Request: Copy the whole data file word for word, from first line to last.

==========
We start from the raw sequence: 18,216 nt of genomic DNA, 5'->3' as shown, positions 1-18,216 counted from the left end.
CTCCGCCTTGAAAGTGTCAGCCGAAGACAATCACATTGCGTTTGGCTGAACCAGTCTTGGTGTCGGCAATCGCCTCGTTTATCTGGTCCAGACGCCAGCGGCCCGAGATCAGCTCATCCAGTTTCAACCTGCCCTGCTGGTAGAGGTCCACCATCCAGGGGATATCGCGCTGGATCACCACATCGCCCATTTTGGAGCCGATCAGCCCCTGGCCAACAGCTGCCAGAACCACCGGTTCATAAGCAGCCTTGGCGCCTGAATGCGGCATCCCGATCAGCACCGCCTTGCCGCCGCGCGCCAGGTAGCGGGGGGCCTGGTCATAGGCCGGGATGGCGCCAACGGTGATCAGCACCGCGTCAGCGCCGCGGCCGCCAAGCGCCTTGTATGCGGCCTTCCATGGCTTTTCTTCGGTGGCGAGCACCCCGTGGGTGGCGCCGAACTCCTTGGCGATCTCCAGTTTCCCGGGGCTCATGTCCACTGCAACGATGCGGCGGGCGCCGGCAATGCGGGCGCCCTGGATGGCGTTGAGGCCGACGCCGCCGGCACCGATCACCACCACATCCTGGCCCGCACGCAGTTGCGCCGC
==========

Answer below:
We start from the raw sequence: 18,216 nt of genomic DNA, 5'->3' as shown, positions 1-18,216 counted from the left end.
CTCCGCCTTGAAAGTGTCAGCCGAAGACAATCACATTGCGTTTGGCTGAACCAGTCTTGGTGTCGGCAATCGCCTCGTTTATCTGGTCCAGACGCCAGCGGCCCGAGATCAGCTCATCCAGTTTCAACCTGCCCTGCTGGTAGAGGTCCACCATCCAGGGGATATCGCGCTGGATCACCACATCGCCCATTTTGGAGCCGATCAGCCCCTGGCCAACAGCTGCCAGAACCACCGGTTCATAAGCAGCCTTGGCGCCTGAATGCGGCATCCCGATCAGCACCGCCTTGCCGCCGCGCGCCAGGTAGCGGGGGGCCTGGTCATAGGCCGGGATGGCGCCAACGGTGATCAGCACCGCGTCAGCGCCGCGGCCGCCAAGCGCCTTGTATGCGGCCTTCCATGGCTTTTCTTCGGTGGCGAGCACCCCGTGGGTGGCGCCGAACTCCTTGGCGATCTCCAGTTTCCCGGGGCTCATGTCCACTGCAACGATGCGGCGGGCGCCGGCAATGCGGGCGCCCTGGATGGCGTTGAGGCCGACGCCGCCGGCACCGATCACCACCACATCCTGGCCCGCACGCAGTTGCGCCGC